OP-TEC Course 1 Lab 1-3E

Hi. John Chamberlain here
with Fundamentals of Light and Lasers, Course 1. We’re outside today doing
a measure of the sun with our photometer for Lab
1-3E, Optical Photometer Use and Stability. Part 1 of this lab, you’re
going to be just reading the manual of the
photometer, so I’ll let you do that on your own. For Part 2, we’re
going to start off by reading the
measurements from the sun. So you can see that Derrick
is holding the photometer and pointing the
sensor right at the sun and getting that reading. What reading are you
seeing there, Derrick? DERRICK: 1.79 and 1.8. JOHN CHAMBERLAIN: OK. Well, we’ll record that reading
and then we’ll go back inside and we’ll compare that reading
to our helium neon laser power output. All right. Good job, Derrick. All right. We are back inside
now, and we’re going to use the photometer
to measure the laser. Now I hope you followed your
instructions on the manual and you zeroed your meter as you
were taking your measurements outside. So now we’re inside,
and we’re going to take that protective
cap off so that we can measure our laser. Let me show you what the inside
of that photometer looks like. You can look inside there. You can see our photo
sensor, and that’s where our laser beam is
going to strike and measure. And this meter is not quite
as sensitive as the other one. And we have pressed the
button down on our meter down here with some tape so
that we can hold it down. There’s two parts to this lab. One is to measure the helium
neon laser power level and also to measure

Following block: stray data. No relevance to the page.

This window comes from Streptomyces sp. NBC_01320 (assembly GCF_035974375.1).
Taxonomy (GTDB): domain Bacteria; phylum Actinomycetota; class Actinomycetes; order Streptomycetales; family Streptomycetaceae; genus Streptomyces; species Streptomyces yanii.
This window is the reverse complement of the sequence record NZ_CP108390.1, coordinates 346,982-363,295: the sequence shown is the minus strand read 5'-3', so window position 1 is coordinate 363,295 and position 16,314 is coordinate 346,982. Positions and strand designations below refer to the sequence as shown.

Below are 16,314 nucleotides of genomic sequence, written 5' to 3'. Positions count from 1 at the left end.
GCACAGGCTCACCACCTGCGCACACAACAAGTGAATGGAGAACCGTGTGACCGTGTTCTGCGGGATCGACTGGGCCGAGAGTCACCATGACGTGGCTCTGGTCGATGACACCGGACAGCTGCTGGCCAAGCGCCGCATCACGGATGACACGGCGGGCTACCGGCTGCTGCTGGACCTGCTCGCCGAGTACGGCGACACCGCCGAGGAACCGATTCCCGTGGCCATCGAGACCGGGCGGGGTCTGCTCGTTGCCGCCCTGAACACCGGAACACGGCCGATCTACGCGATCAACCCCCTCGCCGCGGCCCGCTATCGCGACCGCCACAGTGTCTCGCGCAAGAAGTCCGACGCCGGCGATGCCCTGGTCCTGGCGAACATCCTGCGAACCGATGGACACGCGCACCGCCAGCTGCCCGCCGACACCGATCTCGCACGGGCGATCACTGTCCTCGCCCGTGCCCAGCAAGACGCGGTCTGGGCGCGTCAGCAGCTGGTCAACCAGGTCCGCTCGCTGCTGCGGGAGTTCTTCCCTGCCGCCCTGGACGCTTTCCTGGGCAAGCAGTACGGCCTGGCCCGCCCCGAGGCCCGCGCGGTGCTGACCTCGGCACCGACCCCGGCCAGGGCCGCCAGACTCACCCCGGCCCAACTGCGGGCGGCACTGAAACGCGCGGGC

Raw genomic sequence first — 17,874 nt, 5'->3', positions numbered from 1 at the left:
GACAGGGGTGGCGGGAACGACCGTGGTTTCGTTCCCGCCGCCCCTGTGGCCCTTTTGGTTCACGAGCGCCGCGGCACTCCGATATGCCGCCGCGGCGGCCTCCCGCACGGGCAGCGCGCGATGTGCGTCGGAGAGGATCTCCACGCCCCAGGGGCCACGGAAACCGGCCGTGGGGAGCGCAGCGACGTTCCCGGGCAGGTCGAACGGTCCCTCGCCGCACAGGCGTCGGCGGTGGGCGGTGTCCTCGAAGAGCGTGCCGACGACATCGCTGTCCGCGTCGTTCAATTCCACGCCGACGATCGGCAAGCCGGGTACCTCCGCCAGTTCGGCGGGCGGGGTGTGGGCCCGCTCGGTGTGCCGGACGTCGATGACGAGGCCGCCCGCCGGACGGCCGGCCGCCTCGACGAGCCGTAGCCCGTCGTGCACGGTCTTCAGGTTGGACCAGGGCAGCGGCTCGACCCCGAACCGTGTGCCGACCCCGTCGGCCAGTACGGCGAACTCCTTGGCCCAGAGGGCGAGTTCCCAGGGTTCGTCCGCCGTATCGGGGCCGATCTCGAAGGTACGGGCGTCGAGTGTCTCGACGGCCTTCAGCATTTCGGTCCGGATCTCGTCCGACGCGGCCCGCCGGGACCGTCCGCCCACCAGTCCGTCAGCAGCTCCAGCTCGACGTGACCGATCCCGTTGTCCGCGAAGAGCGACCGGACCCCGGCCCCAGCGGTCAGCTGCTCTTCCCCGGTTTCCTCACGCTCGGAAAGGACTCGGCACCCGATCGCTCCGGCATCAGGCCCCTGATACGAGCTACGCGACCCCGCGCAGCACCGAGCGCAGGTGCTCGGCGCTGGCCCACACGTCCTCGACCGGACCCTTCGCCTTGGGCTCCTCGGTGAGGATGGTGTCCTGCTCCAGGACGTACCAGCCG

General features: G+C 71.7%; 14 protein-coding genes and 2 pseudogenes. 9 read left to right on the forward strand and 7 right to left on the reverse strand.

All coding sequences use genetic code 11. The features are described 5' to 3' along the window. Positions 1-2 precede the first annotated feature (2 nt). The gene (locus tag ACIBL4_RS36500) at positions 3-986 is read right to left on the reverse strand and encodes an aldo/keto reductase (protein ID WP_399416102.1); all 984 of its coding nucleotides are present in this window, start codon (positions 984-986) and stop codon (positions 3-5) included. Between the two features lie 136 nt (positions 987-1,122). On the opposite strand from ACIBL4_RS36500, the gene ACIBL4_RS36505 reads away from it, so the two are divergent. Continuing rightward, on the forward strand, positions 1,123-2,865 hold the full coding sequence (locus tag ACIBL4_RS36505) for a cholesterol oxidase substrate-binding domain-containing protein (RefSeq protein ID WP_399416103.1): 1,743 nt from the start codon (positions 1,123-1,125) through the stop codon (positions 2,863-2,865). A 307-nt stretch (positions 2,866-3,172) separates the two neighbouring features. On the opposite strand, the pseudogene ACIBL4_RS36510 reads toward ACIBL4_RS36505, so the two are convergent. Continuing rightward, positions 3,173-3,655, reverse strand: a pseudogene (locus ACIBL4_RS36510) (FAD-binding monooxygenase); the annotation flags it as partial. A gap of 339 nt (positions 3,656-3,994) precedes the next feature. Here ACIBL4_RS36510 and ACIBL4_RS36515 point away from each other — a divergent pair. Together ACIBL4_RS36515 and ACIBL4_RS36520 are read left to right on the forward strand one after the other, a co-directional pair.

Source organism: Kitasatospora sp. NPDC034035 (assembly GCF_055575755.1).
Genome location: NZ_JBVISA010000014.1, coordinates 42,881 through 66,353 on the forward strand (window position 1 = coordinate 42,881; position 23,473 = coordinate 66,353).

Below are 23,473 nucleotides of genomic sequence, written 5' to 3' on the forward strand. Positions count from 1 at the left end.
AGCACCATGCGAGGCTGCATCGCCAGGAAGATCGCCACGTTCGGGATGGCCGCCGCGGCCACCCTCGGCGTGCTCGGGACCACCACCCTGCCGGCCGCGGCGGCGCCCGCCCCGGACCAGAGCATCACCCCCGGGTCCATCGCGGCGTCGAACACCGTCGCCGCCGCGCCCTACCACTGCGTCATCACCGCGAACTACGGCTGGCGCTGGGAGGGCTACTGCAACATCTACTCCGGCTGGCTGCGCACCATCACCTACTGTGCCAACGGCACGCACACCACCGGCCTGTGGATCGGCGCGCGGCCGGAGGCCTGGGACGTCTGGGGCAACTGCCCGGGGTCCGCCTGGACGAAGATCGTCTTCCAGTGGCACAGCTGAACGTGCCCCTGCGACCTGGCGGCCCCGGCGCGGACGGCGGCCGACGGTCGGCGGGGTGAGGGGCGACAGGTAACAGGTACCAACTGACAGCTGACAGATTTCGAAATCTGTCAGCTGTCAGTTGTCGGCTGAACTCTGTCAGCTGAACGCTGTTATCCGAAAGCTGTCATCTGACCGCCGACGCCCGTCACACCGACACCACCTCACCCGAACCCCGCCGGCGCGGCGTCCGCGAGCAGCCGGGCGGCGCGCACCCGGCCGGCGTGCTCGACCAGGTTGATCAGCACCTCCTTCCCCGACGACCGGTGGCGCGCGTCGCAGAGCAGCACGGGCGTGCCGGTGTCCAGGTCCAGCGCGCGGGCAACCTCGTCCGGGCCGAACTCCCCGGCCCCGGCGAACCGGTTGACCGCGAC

it over time. So we’re going to do
both of them at one time. As soon as we start
measuring this, we will start
measuring our reading. So there’s our first
reading as it’s coming in. And it looks like we’re reading
0.63 on the 20-milliwatt scale. So that’s 0.63 milliwatts. And we will write
that down as time 0. And then we’ll start
the clock, and we’re going to be recording
these every minute. So we will speed this
up for you so you don’t have to sit her and watch
this video for 30 minutes. So stand by. [music playing] All right. So we’ve got lots of data there. And we’ve compressed it down
into a short time period just for you, and
I hope that you were able to collect
some numbers off of that and that you can do it on your
own with your own photometer. That concludes Laboratory
1-3E, all three parts, showing the stability
of our photometer. And I hope that
you’ll press on now and do your own measurements. We’ll see you next time. [music playing]

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